The first thing to notice is that the gain in the favored (broadside) direction varies very little with height. The important change in the broadside pattern occurs in the launch angle of the primary lobe. As the antenna moves closer to the ground, the launch angle of radiation gets higher and the -3 dB vertical beam width becomes broader. Note that below the benchmark height of ½ wavelength, the launch angle increases rapidly. Once the dipole is lowered to 0.3 wavelengths, most of the radiation goes in a vertical direction. This explains the frequently heard "rule" that a dipole must be at least ½ wavelength high to work. The seeming anomaly with the beam width below 0.4 wavelengths is easier to understand by viewing the plots shown below.

Analysis, End-Fire Direction:

One frequently sees a dipole azimuth pattern depicting a very sharp null off of the ends of a dipole. While technically accurate, this can be very misleading as the table above shows, and is a result of trying to depict a 3 dimensional pattern in 2 dimensions. This often seen null is only evident at the same launch angle as the maximum broadside gain. Of major significance is the large amount of gain off the ends at higher launch angles. Due to multiple lobes forming above ½ wavelength, this is not easily shown in tabular form. I have arbitrarily chosen to list gain and launch angle for the secondary lobe with the lowest launch angle, but recognize that there is frequently a stronger primary lobe at higher angles. Consult the plots below for a better visualization.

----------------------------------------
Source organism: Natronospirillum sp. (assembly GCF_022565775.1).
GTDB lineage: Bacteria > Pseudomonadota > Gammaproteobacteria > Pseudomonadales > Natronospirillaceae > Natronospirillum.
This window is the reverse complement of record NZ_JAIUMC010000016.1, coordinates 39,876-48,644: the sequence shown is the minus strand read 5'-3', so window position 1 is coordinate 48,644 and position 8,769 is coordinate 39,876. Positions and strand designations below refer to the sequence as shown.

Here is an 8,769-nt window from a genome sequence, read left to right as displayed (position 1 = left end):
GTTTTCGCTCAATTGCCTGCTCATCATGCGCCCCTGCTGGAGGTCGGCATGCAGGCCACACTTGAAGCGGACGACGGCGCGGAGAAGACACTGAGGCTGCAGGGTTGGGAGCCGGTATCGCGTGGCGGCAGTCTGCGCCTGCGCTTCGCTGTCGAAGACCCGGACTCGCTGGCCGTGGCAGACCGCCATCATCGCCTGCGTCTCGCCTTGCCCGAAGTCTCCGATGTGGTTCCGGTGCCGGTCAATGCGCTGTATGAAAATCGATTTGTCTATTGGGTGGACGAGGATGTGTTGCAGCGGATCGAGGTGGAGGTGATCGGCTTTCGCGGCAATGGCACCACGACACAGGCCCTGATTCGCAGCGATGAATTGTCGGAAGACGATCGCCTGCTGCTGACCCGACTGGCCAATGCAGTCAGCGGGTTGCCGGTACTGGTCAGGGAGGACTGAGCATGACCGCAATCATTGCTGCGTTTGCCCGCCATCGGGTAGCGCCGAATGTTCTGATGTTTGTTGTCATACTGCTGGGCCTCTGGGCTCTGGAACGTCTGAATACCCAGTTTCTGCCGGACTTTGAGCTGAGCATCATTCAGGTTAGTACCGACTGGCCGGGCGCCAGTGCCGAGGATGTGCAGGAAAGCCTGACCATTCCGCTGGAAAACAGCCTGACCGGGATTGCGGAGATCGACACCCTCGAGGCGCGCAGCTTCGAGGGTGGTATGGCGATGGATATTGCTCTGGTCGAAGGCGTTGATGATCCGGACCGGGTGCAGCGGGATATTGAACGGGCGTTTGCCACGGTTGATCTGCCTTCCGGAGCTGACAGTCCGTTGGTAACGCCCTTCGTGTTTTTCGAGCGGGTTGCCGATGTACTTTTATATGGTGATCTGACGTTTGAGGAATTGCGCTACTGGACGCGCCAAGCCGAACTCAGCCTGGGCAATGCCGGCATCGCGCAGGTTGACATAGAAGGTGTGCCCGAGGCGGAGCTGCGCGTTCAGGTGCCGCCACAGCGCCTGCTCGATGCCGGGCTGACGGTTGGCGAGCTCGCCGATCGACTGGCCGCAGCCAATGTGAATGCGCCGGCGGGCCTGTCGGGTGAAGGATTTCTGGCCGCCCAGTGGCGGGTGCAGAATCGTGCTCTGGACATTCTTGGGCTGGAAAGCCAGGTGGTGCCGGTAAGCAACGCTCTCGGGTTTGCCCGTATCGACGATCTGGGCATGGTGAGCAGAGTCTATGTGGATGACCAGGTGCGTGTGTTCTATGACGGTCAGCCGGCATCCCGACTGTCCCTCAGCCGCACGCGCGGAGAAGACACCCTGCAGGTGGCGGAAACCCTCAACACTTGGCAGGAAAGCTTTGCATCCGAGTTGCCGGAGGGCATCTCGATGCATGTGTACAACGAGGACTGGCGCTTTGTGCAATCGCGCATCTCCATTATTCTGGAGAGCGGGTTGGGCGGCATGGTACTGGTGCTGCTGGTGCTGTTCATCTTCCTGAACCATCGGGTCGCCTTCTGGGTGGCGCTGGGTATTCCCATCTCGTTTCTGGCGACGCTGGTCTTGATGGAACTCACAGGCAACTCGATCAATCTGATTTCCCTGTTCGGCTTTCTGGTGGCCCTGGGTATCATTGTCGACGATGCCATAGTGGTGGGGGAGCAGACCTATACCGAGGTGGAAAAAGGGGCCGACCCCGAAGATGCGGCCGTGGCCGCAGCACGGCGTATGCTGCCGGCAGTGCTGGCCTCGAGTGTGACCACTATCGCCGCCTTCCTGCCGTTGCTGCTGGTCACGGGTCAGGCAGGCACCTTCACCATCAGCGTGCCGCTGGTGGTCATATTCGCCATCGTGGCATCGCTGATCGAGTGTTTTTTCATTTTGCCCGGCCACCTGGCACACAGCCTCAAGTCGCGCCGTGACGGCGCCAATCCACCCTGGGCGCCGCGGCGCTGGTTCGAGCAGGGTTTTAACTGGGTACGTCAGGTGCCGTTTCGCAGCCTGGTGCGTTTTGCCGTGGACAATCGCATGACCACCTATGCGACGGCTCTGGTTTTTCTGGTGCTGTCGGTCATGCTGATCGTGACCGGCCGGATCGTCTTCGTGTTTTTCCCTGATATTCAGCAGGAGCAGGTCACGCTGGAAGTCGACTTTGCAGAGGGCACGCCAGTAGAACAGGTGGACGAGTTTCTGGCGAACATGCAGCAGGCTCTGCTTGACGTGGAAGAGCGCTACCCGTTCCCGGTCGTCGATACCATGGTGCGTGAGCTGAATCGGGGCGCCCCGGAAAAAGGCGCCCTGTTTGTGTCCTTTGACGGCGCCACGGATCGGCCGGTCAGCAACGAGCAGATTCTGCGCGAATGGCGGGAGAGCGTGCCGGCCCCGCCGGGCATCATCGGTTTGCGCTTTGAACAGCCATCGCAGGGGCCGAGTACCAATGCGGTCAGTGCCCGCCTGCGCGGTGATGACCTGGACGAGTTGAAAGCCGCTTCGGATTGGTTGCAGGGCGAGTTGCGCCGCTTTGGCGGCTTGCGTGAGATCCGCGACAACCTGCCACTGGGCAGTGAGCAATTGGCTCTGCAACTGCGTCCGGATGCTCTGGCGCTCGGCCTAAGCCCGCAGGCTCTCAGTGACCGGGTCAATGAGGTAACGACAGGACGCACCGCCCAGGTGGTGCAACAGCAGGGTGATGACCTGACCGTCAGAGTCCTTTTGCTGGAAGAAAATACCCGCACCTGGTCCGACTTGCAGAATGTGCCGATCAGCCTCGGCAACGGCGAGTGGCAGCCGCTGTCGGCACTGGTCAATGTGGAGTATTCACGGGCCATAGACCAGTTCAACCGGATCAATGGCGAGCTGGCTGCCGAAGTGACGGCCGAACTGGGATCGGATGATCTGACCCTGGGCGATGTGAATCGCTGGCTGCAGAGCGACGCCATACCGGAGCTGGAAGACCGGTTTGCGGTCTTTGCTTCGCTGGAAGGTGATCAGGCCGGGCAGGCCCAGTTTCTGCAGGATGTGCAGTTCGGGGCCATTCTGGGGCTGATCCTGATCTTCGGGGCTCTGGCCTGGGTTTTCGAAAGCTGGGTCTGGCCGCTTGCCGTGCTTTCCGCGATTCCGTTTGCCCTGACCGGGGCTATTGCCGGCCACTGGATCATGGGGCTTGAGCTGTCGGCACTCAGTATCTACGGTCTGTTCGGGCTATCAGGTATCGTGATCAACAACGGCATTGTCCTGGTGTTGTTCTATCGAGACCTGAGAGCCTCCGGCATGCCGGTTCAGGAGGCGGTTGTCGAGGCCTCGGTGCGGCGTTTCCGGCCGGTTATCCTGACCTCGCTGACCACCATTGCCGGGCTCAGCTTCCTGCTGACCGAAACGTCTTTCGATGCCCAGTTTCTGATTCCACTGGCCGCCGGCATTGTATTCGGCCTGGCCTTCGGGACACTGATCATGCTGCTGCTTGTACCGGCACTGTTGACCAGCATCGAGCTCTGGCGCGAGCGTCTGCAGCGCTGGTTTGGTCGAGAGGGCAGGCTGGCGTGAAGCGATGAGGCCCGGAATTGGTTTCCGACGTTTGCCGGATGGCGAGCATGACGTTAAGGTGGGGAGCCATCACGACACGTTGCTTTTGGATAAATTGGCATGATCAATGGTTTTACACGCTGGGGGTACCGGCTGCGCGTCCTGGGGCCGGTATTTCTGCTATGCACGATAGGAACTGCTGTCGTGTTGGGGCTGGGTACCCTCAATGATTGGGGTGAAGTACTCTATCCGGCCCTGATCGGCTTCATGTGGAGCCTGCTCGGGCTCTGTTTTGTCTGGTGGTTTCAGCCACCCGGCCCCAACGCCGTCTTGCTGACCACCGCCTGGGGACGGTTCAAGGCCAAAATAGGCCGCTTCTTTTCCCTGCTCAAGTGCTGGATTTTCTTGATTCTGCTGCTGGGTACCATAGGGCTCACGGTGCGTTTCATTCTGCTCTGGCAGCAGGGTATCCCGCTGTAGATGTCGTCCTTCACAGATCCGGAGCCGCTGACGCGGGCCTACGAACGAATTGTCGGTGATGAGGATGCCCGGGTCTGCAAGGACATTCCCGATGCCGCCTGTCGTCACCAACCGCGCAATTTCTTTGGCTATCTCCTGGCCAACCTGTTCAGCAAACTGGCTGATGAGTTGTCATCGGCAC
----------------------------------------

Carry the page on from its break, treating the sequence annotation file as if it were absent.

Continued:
Analysis, Feed Point Impedance:

The reference antenna length was chosen to resonate at the ½ wavelength height. As expected, the feed point impedance oscillates significantly as the height changes from our reference point. Thus we verify the old adage that you must trim the dipole to fit your particular QTH (height being very important). The corresponding resonant frequency for each height is shown in the last column for reference, since complex impedance's may be of less practical importance to some.

So, How High should the dipole be to work well?

Now we are back to looking at what we want the dipole to achieve.

For DX work, higher placement is warranted, since more power concentrated between 5 and 15 degrees is reported to be of major benefit. Heights around one wavelength are necessary to get the broadside lobe to launch in this range. However, higher may not always be better. Pay careful attention to the magnitude of secondary lobes in the broadside direction, as well as high angle radiation off the ends. Some heights would appear better than others due to concerns with nulling out local QRM. A complete discussion of of this aspect is beyond the scope of this article, but may be investigated at a later date.

For local work, lower heights appear to be more beneficial. Note especially how omni-directional our dipole becomes at lower heights. Below 0.4 wavelengths, there is less than 1 dB of attenuation in the end fire direction, which suggests a height between 0.4 and 0.3 might be an ideal compromise for local nets and rag chewing.

Feed point impedance and matching does not seem to be of major concern except at very low heights. The effect of height on 2:1 SWR bandwidth was not investigated.

Radiation Plots

Our first plot shows the elevation pattern in both the broadside (white trace) and end fire (yellow trace) directions for a height of 4 wavelengths, or 560 feet. Note the substantial high angle radiation in all directions, in addition to the excellent low angle lobes.